Risking Escalation

Glenn Greenwald has some thoughts on what the Iran/Britain situation says about our continued presence in Iraq.

[PS- Iran defends its actions, while the U.N. approves new sanctions on the nuclear issue.]

Americans Coming Out Of The Progressive Closet?...

...Or just my silly, wishful thinking again?

Some encouraging poll numbers/trends show the American people growing move away from 'conservative' beliefs over the past several years. When you see all the various graphs all together, it's pretty convincing.

Kevin Drum has a follow-up post on this, summarizing: "In a nutshell, what I think happened is this: beginning in the early 90s the Republican Party hitched its wagon to two things: tax cuts and culture war politics. In the short term this worked nicely: people like low taxes and talk radio was pretty successful at keeping cultural conservatives in a constant state of inchoate outrage. George Bush and Karl Rove were this strategy's ultimate practitioners, and the attacks of 9/11, which they treated as a culture war issue, kept the GOP successful through the first part of this decade... But in the long term this strategy has been a disaster... The GOP isn't dead, and Democratic victories in future years are hardly assured. But there's not much question that Republicans are going to have to find a new schtick." I think that's about right.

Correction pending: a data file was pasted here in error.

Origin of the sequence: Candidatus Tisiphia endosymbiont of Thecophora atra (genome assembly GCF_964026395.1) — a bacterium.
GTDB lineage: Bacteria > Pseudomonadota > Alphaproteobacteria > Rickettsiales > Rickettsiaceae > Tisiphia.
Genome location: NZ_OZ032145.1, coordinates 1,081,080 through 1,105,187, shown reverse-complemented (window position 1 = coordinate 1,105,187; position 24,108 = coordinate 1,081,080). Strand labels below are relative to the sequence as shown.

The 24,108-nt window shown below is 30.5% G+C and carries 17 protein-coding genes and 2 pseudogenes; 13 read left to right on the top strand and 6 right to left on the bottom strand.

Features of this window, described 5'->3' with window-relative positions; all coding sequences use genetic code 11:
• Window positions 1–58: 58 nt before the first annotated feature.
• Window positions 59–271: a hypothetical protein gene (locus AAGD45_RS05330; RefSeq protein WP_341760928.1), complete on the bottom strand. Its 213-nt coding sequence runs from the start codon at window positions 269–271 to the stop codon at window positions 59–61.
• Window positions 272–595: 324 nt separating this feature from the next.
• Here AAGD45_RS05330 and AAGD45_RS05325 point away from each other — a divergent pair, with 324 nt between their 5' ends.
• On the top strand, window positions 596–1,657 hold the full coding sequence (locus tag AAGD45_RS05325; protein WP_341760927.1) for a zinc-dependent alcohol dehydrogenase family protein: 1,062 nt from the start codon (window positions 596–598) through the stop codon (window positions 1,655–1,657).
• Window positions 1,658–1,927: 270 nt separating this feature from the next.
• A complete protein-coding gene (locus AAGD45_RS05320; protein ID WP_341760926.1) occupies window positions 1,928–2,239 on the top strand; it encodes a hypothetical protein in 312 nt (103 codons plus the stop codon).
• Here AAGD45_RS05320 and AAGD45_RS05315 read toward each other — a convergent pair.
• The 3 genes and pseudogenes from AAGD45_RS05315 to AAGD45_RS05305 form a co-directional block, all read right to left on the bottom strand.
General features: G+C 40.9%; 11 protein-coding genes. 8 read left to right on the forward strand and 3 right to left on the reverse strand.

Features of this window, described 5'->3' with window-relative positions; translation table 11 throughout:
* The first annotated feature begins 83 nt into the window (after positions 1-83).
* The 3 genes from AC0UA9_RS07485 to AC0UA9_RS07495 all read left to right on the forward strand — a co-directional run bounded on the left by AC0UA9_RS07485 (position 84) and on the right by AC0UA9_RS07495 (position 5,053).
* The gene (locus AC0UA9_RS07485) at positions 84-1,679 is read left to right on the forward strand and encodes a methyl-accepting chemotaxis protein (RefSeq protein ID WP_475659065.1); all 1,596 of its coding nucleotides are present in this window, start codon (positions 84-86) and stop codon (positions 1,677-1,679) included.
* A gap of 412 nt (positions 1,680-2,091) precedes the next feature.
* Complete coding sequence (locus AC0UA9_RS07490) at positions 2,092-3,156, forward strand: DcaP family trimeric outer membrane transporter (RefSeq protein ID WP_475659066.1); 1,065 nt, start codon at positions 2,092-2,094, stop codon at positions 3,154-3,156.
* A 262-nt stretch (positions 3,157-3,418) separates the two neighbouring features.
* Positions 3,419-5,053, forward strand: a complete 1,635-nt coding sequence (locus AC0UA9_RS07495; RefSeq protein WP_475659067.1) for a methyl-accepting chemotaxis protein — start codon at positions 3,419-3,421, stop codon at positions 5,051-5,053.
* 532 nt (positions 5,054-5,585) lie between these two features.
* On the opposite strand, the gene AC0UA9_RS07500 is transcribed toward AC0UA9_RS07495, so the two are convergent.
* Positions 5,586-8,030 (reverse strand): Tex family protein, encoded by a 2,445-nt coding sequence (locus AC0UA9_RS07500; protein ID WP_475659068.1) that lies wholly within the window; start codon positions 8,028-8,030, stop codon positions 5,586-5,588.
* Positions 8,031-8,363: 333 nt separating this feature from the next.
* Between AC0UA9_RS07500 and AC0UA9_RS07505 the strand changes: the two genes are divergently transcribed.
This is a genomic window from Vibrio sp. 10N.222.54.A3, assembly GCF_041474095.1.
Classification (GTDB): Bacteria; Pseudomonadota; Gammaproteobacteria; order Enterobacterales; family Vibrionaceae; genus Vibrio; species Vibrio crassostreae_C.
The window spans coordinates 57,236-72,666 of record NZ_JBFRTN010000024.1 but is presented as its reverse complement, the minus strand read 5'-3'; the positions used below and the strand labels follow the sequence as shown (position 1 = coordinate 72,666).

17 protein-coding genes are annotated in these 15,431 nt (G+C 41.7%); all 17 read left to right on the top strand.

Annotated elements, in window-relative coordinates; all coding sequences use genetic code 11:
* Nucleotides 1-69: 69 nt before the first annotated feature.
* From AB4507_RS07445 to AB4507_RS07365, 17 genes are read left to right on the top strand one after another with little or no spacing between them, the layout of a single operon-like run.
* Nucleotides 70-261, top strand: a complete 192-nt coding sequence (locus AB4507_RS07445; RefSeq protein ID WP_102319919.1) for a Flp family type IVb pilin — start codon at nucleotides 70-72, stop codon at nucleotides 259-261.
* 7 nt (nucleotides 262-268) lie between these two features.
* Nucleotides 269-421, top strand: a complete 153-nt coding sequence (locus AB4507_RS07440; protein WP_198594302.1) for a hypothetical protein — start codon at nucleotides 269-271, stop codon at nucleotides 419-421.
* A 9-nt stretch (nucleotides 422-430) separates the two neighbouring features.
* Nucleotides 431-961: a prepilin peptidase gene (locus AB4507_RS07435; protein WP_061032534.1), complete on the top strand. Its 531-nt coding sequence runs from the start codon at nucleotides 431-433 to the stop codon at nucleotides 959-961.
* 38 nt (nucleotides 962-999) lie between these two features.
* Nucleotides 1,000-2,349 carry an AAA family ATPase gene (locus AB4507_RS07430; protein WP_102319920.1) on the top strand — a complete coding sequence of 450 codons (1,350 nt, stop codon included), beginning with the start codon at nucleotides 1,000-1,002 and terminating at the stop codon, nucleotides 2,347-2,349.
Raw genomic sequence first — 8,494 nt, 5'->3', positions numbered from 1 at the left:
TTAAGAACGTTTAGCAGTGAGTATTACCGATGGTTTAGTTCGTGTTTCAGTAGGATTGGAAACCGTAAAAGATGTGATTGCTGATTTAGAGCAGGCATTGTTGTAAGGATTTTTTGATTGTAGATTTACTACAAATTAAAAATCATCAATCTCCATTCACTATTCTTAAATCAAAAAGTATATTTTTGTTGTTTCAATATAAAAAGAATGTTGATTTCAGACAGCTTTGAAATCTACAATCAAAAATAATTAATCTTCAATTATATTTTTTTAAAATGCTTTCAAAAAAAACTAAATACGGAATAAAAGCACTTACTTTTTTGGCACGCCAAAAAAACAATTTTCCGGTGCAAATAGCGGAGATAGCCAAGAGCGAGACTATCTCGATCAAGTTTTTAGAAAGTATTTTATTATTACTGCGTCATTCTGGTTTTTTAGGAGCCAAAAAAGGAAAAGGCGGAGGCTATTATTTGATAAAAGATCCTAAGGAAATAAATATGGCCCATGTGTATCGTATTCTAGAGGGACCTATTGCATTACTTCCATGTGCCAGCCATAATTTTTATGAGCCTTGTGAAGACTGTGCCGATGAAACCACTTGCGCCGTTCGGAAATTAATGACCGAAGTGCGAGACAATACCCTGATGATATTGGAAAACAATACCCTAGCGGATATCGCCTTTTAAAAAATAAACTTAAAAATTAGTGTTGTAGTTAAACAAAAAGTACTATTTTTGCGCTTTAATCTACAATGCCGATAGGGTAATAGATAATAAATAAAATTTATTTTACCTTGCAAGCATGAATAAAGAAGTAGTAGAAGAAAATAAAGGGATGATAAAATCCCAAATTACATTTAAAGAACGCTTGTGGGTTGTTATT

Andrew Sullivan has more thoughts on what the Bush/Rove coalition did to conservatism.

Three Strikes And You're Out

Semi-breaking-news from the latest 'document dump' via the AP-
Attorney General Alberto Gonzales approved plans to fire several U.S. attorneys in an hourlong meeting last fall, according to documents released Friday that indicate he was more involved in the dismissals than he has claimed.

Last week, Gonzales said he "was not involved in any discussions about what was going on" in the firings of eight prosecutors that has since led to a political firestorm and calls for his ouster...